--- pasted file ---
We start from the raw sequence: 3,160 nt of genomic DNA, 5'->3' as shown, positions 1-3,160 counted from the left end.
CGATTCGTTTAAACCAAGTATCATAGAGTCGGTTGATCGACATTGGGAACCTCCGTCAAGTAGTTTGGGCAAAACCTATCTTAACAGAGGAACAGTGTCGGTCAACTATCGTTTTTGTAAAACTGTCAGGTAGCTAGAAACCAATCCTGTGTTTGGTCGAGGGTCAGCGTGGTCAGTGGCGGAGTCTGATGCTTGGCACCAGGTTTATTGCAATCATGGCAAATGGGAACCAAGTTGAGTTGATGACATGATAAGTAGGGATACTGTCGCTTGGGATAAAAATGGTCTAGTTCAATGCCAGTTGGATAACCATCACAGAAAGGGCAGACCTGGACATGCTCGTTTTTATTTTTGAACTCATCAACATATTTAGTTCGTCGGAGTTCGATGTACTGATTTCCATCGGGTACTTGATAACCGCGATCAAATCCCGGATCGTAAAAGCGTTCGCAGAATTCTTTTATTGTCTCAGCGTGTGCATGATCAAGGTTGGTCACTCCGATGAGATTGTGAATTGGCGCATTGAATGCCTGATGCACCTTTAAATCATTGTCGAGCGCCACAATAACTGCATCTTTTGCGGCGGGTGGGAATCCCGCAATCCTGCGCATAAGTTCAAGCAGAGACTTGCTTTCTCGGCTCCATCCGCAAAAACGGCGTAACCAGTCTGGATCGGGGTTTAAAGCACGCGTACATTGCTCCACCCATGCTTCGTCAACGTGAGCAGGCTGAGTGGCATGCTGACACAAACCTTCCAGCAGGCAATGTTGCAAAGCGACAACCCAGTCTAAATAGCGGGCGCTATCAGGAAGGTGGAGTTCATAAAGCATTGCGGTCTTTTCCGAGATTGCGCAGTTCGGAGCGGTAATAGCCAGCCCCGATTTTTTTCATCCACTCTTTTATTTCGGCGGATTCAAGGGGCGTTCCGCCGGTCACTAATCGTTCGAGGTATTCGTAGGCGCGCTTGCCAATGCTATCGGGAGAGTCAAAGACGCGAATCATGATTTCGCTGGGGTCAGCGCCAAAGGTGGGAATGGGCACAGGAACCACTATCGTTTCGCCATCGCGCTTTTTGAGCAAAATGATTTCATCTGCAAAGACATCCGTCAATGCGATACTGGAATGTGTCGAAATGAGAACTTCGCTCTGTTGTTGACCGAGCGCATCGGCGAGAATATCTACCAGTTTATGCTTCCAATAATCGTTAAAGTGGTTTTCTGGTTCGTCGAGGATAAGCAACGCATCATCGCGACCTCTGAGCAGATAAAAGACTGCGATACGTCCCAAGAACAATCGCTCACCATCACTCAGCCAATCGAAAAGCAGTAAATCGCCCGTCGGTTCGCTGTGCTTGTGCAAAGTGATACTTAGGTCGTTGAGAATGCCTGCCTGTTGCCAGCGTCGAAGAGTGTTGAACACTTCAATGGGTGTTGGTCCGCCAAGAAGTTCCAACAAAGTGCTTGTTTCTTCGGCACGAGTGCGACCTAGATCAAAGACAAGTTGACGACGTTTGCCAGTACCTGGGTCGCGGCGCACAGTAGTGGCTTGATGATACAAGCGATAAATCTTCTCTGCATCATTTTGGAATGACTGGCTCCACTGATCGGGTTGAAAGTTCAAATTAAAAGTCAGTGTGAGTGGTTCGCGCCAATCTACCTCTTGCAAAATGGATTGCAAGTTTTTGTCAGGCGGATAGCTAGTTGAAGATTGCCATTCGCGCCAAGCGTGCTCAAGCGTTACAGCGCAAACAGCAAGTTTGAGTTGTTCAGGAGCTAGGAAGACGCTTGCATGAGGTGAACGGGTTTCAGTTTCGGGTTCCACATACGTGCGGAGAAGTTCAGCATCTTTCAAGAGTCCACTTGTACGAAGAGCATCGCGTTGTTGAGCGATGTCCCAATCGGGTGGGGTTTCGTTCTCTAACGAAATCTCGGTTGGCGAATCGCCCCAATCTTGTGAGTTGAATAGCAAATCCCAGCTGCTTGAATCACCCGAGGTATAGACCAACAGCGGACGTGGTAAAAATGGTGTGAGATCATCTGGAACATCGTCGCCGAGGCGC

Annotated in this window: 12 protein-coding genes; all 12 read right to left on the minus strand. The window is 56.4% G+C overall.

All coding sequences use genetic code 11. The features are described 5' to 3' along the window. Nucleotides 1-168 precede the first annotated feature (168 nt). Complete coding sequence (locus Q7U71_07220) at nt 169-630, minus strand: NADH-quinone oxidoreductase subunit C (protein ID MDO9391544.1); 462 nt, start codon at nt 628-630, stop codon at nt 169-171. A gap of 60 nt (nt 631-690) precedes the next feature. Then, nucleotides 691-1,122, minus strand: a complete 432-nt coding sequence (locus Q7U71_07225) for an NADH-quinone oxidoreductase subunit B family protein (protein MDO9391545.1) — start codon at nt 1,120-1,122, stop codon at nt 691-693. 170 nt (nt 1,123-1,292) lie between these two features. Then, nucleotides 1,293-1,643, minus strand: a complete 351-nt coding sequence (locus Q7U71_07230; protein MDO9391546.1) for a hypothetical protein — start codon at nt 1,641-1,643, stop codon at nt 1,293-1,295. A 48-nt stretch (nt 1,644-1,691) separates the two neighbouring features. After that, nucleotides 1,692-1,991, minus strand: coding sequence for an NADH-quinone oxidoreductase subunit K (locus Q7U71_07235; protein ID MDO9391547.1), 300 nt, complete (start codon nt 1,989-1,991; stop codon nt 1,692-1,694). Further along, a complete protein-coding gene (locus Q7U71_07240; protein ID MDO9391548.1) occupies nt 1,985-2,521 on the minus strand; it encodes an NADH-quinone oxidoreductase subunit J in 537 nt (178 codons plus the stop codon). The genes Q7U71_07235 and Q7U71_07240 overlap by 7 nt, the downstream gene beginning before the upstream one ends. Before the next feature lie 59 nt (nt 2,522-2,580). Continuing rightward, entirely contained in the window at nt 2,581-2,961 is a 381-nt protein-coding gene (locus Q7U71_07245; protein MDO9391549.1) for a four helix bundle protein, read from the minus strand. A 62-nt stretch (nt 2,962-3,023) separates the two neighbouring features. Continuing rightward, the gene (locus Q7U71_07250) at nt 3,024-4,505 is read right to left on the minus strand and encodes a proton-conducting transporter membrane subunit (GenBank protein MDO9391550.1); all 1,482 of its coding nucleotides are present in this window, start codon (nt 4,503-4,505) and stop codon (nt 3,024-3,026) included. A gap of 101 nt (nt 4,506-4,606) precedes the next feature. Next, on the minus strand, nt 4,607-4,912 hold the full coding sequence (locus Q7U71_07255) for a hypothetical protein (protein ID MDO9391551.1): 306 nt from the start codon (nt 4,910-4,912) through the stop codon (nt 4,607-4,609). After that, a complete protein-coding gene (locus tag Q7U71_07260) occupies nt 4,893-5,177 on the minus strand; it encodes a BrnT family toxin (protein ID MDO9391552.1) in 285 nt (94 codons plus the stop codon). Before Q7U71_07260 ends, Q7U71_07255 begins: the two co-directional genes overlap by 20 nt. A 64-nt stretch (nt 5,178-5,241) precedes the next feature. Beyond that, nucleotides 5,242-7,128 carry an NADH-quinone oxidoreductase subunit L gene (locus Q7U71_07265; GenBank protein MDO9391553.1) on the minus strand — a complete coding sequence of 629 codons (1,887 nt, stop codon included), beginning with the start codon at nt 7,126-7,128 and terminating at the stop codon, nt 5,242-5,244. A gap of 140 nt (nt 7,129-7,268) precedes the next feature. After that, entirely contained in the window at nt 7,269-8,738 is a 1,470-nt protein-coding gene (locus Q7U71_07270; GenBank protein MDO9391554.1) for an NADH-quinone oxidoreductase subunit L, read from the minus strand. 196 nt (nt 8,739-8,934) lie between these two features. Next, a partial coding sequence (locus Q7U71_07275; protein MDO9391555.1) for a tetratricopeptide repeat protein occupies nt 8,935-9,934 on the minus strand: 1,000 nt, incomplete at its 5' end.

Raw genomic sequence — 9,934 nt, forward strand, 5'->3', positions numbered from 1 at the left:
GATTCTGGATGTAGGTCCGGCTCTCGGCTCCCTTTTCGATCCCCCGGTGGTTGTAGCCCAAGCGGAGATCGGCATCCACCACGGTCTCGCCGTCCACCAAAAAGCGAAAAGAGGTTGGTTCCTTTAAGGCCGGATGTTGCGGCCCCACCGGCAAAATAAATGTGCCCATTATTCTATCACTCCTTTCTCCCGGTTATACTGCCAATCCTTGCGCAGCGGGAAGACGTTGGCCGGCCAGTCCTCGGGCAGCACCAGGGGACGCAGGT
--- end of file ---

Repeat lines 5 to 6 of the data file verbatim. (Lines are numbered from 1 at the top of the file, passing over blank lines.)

Raw genomic sequence — 9,934 nt, forward strand, 5'->3', positions numbered from 1 at the left:
GATTCTGGATGTAGGTCCGGCTCTCGGCTCCCTTTTCGATCCCCCGGTGGTTGTAGCCCAAGCGGAGATCGGCATCCACCACGGTCTCGCCGTCCACCAAAAAGCGAAAAGAGGTTGGTTCCTTTAAGGCCGGATGTTGCGGCCCCACCGGCAAAATAAATGTGCCCATTATTCTATCACTCCTTTCTCCCGGTTATACTGCCAATCCTTGCGCAGCGGGAAGACGTTGGCCGGCCAGTCCTCGGGCAGCACCAGGGGACGCAGGT